South Africa’s Achmat Discusses Efforts to Obtain Cheaper AIDS DrugsZackie Achmat, leader of the South African AIDS advocacy group Treatment Action Campaign, recounted his group's efforts in lobbying for the introduction of cheaper HIV drugs into South Africa in an interview published in the January/February issue of the Multinational Monitor. Achmat specifically described the actions of the Defiance Campaign, a TAC committee launched in July 2000 to protest drug maker Pfizer's pricing and patent policies of its antifungal drug Diflucan, or fluconazole, which is commonly used by AIDS patients to treat fungal infections. Officially called the Christopher Moraka Defiance Campaign Against Unjust Trade Laws and Patent Abuse, the campaign was named for Christopher Moraka, who died of AIDS-related systemic oral thrush, a condition that is treatable with fluconazole. The Defiance Campaign has three objectives, Achmat said -- saving lives, educating the public on "patent abuse and profiteering by drug companies" and setting a "moral example" for the government to follow. The campaign has a separate committee within TAC that raises funds to "brin[g] good quality, safe generic medicines into the country in defiance of patent laws," Achmat said. Achmat is one of several Defiance Campaign members who have imported generic fluconazole from Thailand to South Africa (Multinational Monitor, Jan./Feb. 2001). In October, TAC reported having imported 5,000 generic fluconazole capsules, a move that was criticized by South African Health Minister Manto Tshabalala-Msimang and the opposition Democratic Alliance Party (Kaiser Daily HIV/AIDS Report, 10/20/00).
Although it was officially launched last July following the 13th International AIDS Conference in Durban, the Defiance Campaign actually developed through several acts of "defiance" conducted by TAC last year, Achmat explained. In March, TAC wrote a letter to Pfizer asking the company to reduce the price of Diflucan to 50 cents per 200 milligram dose. Governments are able to purchase this dose for $7.50 -- nearly $5 less than the drug's normal market price -- but Biozole, a generic version of the drug made in Thailand, only costs about 25 cents per 200 mg dose. At the beginning of April, Pfizer offered to give the South African government a "limited donation" of Diflucan for two years to treat the country's cryptococcal meningitis patients. However, thrush patients would not be able to receive the medicine under this arrangement, and TAC suggested to Pfizer that the deal be extended to also include patients with thrush and infected patients from other "poor" countries. Pfizer "ignored" TAC's suggestions and maintained its original offer. The South African government originally rejected the Pfizer deal, but in July it agreed to move forward with the plan. At this time, TAC announced the launch of its Defiance Campaign against Pfizer's Diflucan patent unless the company reduced the cost of its drug or included thrush patients in its deal. TAC produced a study showing that Biozole was a "good quality" drug, and the South African Medicines Control Council then offered TAC a legal exemption to import the drug, provided that the organization find a medical facility that would apply to import it as well. Brooklyn Medical Center agreed to import Biozole, and in November was given a legal exemption to do so, as long as an "approved South African facility" conducted an assay identification test showing that Biozole contained fluconazole. Achmat stated that two tests, one conducted by Doctors Without Borders and another performed by a South African facility, "proved Biozole's equivalence and quality."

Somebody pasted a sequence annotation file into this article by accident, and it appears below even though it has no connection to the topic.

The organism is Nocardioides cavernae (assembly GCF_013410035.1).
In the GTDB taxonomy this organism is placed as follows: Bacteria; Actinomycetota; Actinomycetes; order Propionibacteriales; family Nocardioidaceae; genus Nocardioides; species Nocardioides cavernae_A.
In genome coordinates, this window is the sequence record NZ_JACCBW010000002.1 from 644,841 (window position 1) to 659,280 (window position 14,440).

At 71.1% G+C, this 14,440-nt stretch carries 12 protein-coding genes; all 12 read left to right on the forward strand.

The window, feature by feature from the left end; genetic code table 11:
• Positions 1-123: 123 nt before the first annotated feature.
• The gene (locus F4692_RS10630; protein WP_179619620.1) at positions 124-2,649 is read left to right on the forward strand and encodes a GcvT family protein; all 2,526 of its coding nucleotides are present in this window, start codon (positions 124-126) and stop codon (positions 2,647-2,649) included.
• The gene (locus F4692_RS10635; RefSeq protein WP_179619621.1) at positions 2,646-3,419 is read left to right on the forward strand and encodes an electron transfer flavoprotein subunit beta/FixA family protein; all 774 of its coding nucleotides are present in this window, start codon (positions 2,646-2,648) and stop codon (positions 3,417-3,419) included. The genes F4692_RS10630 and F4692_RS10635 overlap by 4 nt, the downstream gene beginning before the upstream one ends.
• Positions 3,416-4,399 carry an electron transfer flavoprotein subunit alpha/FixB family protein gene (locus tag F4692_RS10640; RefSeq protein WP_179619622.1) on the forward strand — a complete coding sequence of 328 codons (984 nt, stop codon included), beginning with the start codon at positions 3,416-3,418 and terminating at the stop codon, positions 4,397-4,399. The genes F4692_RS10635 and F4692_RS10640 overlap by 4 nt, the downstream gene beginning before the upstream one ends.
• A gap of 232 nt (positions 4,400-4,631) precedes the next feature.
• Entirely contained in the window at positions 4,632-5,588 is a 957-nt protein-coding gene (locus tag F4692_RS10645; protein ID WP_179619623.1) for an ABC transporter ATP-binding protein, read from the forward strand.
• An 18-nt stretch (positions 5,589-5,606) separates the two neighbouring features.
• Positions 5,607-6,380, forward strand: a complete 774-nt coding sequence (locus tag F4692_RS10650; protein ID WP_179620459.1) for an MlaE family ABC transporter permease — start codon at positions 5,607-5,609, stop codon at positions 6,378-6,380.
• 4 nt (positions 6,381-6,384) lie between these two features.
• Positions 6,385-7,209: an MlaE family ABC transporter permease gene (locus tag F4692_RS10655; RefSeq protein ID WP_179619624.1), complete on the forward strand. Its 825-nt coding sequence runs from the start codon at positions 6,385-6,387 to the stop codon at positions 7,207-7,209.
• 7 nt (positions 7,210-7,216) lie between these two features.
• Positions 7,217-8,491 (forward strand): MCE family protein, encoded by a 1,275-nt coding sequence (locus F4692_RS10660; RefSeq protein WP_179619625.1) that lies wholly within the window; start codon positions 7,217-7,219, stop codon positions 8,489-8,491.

Popular support for the Defiance Campaign has caused the South African government to become "increasingly positive" regarding generic production of HIV drugs, Achmat said. "Even our own health minister ... is showing some spine with the drug companies," Achmat added. TAC is urging the government to adopt a plan for the production of generic AIDS drugs similar to the Brazilian model before the end of August 2001. The organization is planning to continue to import Biozole from Thailand and distribute it through the Brooklyn Medical Center, a "challenge," Achmat stated, to "Pfizer and the entire profiteering industry to sue TAC." The organization also plans to challenge "without advance warning" patents on AIDS drugs held by GlaxoSmithKline, Bristol-Myers Squibb, Boehringer Ingelheim, Merck, Abbott Laboratories and Roche. Achmat listed several goals he would like to see achieved in the near future, including increased health spending by the South African government on treatment and prevention efforts for opportunistic infections such as tuberculosis and Pneumocystis carinii pneumonia. In addition, he said, drug production should "move away from the multinational corporate drug producers to local generic producers," including private generic production in South Africa (Multinational Monitor, Jan./Feb. 2001).